A murder mystery is unfolding in one of the world's most mysterious wildlife spots after two nature activists who worked at Mexico's El Rosario monarch butterfly sanctuary were discovered slain just days apart, authorities said.
The deaths of Homero Gomez Gonzalez, manager of the butterfly reserve, and Raul Hernandez Romero, a tour guide at the sanctuary, have sent shockwaves across the world of wildlife conservation.
Hernandez Romero's body was discovered on Saturday near the highest point of the mountainous sanctuary, which sits 9,000 feet above sea level in the state of Michoacan, about 130 miles west of Mexico City, according to a statement from the Michoacan state prosecutor's office. Hernandez Romero's family reported him missing on Friday, officials said.
"His body showed multiple bruises and a knife-type wound to the head," according to the statement.
The slaying came about three days after Hernandez Romero's body was found in a pond near the Central Mexico town of El Soldado, prosecutors said.
An autopsy performed in the presence of State Human Rights Commission representatives determined Gomez Gonzalez died from "mechanical asphyxiation" after suffering head trauma and being submerged in water, according to prosecutors.
Gomez Gonzalez, whose family reported him missing two weeks ago, was one of the region's most prominent conservation activists and a vocal defender of the monarch butterflies. He had launched a campaign against illegal logging that threatens the butterflies nesting grounds, officials said.
Investigators do not suspect Gomez Gonzalez's death was the result of a robbery, saying the victim had 9,090 pesos, or about $500 U.S. dollars, on him when his body was discovered, prosecutors said.
Investigators have yet to say if the homicides of Gomez Gonzalez and Hernandez Romero are connected or linked to their work at the butterfly reserve.
The United Nations Educational, Scientific and Cultural Organization (UNESCO), which placed the El Rosario butterfly sanctuary on its World Heritage List of unique and diverse places in 2008, expressed "deep sadness and profound concern" over the slayings and called for a thorough investigation.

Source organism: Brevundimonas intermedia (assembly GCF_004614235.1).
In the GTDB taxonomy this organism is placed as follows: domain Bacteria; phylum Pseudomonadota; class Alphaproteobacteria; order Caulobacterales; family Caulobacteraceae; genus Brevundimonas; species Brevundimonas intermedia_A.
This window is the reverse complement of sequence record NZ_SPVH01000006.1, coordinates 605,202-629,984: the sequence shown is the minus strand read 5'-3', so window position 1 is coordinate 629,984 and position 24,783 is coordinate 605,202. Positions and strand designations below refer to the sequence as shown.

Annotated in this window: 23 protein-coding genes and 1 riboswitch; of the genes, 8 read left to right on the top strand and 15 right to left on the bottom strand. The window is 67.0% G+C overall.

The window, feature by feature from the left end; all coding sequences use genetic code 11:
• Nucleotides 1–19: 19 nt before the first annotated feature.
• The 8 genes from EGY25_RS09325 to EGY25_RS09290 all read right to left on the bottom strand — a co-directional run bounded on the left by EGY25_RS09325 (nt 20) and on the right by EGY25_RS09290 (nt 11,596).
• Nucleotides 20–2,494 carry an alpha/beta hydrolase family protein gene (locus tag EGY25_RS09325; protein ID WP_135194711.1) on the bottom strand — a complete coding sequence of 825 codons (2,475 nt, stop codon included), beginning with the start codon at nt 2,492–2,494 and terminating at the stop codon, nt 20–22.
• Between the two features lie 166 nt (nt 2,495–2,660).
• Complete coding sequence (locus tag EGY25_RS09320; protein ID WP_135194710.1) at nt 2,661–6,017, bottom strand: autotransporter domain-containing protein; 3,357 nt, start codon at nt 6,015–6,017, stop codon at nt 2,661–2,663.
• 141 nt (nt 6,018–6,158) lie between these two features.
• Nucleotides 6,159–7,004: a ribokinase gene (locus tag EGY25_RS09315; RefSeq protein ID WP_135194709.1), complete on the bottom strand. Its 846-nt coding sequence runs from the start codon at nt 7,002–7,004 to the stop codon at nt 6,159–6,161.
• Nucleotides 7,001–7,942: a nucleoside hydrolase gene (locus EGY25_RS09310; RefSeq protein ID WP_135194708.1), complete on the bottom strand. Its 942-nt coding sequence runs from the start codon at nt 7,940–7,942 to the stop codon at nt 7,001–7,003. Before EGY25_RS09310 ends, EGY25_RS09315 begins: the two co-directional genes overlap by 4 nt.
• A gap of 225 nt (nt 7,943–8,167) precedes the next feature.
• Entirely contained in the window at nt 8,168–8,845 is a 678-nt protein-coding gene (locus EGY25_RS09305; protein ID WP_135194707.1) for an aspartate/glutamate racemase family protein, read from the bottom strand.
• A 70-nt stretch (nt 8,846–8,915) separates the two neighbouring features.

"UNESCO is calling for light to be shed on the extremely disturbing circumstances that marked his [Hernandez Romero's] death, a few days after the as yet unsolved death of Mr. Homero Gomez Gonzalez, also an activist and manager in the same biosphere reserve," UNESCO said in a statement released on Tuesday morning.
Gomez Gonzalez's widow, Rebeca Valencia, told the El Pais newspapers of Mexico that her husband death has left "many people outraged."
"He was an ecologist at heart," Valencia said of her husband, adding that she was baffled that someone who worked to protect life could have his life taken in such a violent manner.
"I can't process it," she told El Pais.
Mexican President Andres Manuel Lopez Obrador described Gomez Gonzalez’s death as “regrettable” and “painful.”
In its statement, UNESCO praised the "courage and self-sacrifice shown by Mr. Hernandez and Mr. Gomez in their struggle for the conservation of the Monarch Butterfly Biosphere Reserve."
Every October, around the Day of the Dead Mexican holiday, millions of monarch butterflies migrate to the butterfly reserve, some from as far away as Canada, to nest in the sanctuary's oyamel fir trees.
In 2018, ABC's "Nightline" was granted rare access to parts of the sanctuary where tourist are restricted and reported that the monarch migration was down 95% since the 1990s. Experts blamed a combination of climate change, illegal logging and an uptick in hurricanes along the migration route as reasons for the dramatic reduction of monarch butterflies that make it to the reserve.
Gomez Gonzalez's son, Homero Gomez Valencia, 19, told the Associated Press that besides fighting to protect the monarch butterflies, his father organized demonstrations to benefit their local community and led farmers in taking over the state of Michoacan capitol building in Morelia to demand development aid.
“He fought for his town, and that fills me with pride,” Gomez Valencia said. “A lot of the things we have are due to that struggle, which took many years. He fought against a thousand things. He taught us to be a united people."